Sorting shelves and cracking shells
My quest to be better organised continues (inspired by www://orgjunkie.com). The latest thing I’ve tackled is the ‘library’ in our holiday cottage. When we used to go on holiday, pre llamas, I was always delighted to find a shelf of books offering some entertainment for quiet half hours, or if the weather was bad. So we’ve filled three bookshelves with books for our guests, making sure there’s plenty of children’s books (including some I wrote!).
But the shelves were constantly untidy and the books weren’t taken care of so I decided to create a more organised library. I’ve filled the shelves completely and put up book ends so the books won’t keep falling over and ending up in a heap. I’ve also labelled each book and given it a number – A1 etc for books by authors whose surname starts with A, and so on – and have an index book to record them all in. It took a lot of work, but finally, we know exactly what books we’ve got there! I’m working on the principle that if it looks like we value and take pride in our little library, then the guests are more likely to do so as well.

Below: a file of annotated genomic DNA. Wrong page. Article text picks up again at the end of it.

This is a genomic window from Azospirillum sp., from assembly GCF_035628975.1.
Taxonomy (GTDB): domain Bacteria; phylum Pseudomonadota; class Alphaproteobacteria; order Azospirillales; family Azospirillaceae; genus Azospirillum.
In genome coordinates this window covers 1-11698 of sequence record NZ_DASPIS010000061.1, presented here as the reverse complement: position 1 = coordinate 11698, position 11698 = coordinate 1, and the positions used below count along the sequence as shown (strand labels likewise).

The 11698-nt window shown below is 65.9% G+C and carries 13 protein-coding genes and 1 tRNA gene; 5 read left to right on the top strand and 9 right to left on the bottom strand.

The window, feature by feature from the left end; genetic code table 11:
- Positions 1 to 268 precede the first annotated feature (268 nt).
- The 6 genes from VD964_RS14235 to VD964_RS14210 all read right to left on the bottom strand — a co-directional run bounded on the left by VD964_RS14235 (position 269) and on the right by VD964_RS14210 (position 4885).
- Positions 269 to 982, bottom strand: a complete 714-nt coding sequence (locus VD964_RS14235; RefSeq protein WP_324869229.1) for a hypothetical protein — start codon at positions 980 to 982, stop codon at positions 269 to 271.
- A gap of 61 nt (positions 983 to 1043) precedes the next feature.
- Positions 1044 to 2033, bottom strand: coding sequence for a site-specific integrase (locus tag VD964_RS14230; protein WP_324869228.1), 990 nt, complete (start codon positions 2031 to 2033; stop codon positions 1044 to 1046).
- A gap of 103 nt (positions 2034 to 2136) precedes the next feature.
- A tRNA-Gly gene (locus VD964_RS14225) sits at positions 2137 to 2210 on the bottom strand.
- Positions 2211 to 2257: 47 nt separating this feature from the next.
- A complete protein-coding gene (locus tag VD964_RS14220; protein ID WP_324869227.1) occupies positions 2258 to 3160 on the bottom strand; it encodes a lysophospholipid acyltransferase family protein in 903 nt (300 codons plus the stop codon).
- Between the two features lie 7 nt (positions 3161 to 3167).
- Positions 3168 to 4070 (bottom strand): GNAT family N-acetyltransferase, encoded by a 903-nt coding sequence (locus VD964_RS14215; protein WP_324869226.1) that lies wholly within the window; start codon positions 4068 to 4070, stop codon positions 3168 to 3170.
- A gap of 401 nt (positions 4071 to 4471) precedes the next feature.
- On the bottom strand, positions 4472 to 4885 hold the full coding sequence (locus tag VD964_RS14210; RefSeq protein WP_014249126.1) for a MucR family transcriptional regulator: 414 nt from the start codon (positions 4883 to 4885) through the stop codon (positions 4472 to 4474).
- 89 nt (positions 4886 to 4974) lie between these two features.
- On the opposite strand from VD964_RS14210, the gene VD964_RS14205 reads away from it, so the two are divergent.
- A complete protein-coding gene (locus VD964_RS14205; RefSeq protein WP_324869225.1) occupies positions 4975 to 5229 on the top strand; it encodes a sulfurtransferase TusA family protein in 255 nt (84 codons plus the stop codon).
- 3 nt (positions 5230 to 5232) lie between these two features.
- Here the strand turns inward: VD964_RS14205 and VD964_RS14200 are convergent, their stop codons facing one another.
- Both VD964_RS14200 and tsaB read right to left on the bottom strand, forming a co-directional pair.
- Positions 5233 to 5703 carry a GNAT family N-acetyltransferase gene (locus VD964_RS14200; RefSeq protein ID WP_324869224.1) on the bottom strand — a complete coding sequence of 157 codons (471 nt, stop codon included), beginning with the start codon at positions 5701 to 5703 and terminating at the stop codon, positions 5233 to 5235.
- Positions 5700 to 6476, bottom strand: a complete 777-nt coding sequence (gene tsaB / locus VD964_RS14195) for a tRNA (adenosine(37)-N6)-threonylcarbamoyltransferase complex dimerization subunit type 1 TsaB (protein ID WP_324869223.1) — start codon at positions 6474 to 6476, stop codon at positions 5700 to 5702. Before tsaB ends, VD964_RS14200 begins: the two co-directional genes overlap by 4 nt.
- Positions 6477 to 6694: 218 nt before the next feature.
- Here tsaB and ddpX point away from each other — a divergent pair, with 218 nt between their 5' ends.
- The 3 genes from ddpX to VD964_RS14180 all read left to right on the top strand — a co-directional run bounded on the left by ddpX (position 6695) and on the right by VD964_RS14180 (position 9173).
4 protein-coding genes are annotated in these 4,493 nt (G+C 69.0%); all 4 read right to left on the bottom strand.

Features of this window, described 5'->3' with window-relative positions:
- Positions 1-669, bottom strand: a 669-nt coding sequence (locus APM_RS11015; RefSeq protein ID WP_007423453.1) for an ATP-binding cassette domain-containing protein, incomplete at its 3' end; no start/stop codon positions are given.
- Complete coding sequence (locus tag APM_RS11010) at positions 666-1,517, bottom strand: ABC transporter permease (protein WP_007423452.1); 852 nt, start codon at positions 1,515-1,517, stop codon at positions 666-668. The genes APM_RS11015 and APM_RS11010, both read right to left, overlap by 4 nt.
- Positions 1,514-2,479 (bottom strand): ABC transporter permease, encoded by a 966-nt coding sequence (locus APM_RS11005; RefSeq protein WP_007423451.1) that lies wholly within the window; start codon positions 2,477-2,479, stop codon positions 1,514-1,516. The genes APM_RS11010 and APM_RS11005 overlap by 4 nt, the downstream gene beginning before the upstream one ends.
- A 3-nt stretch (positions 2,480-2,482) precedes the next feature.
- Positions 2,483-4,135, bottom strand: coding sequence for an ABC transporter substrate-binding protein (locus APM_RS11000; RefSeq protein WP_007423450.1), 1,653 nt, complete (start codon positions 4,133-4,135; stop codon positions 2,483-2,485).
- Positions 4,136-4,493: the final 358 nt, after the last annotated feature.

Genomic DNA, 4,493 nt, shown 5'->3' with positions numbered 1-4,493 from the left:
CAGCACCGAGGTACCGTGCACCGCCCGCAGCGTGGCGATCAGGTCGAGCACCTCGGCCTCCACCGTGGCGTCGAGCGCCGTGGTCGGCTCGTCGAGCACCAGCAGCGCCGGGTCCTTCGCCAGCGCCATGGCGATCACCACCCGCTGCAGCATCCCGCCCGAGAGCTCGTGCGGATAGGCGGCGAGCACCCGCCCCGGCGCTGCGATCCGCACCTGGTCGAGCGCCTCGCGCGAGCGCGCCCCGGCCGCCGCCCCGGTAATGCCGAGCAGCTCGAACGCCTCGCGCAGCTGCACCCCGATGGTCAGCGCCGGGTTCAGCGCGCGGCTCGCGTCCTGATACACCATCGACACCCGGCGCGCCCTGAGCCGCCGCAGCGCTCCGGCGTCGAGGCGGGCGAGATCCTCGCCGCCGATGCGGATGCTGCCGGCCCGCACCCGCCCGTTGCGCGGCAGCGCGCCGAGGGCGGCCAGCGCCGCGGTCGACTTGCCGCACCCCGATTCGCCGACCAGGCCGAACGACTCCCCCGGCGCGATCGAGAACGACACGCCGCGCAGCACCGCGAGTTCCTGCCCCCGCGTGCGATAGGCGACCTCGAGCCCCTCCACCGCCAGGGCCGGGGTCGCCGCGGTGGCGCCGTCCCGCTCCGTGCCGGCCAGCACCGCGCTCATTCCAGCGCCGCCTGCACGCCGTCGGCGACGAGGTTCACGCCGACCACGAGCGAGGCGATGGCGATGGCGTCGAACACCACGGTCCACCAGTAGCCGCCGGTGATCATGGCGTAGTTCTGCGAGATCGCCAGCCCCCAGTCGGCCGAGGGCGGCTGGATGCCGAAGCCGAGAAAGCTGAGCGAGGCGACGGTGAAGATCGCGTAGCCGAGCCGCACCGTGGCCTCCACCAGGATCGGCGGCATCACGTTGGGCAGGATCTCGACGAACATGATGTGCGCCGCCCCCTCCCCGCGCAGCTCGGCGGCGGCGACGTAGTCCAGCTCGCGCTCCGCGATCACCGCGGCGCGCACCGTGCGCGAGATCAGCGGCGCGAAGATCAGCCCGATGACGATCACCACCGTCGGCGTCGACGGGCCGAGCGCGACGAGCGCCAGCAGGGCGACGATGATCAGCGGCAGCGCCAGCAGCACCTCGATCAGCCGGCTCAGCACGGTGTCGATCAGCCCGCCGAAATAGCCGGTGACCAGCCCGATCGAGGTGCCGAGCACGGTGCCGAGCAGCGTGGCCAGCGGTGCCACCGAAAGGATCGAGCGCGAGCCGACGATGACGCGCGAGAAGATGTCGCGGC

From shelves to shells. The hens are laying busily now that the sunshine has finally reached France. But, like every year, I was too parsimonious in my frozen egg usage over winter, not wanting to run out! So I have a lot of frozen eggs left, and now a new supply of fresh ones!
Freezing eggs works well. You can’t freeze them in their natural state though. You need to beat them for successful freezing. I do two at a time and store them in a yogurt pot with a plastic covering (cut from a bread bag or other recyclable plastic bag) held on by an elastic band. Lots of reusing there!
The egg looks a bit gunky when it defrosts, as you can see in the next photo, but it’s perfectly OK and works as well as fresh egg.
One hundred years ago there was an egg crisis in France. In 1905 a law had been brought in making it illegal to pass preserved eggs off as fresh ones. But six years later, the practice was still widespread. Eggs were preserved in lime in those days. The secret with any type of preserving is to keep air and bacteria out. For the lime method, 12 oz of quicklime was mixed into a gallon of water, together with small quantities of other chemicals (salt, soda, saltpetre, borax and tartar). This would be poured over eggs in a barrel, and the barrel was then covered with a cloth. The lime would tend to make the eggshell feel very rough, so that was one way of telling if an egg had been preserved. Eggs could keep for 6-9 months this way. Modern-day preserved eggs are known as century eggs and are common in Asian recipes. These are preserved using lime together with salt, tea and wood ash.
Give me fresh eggs straight from a chicken any day!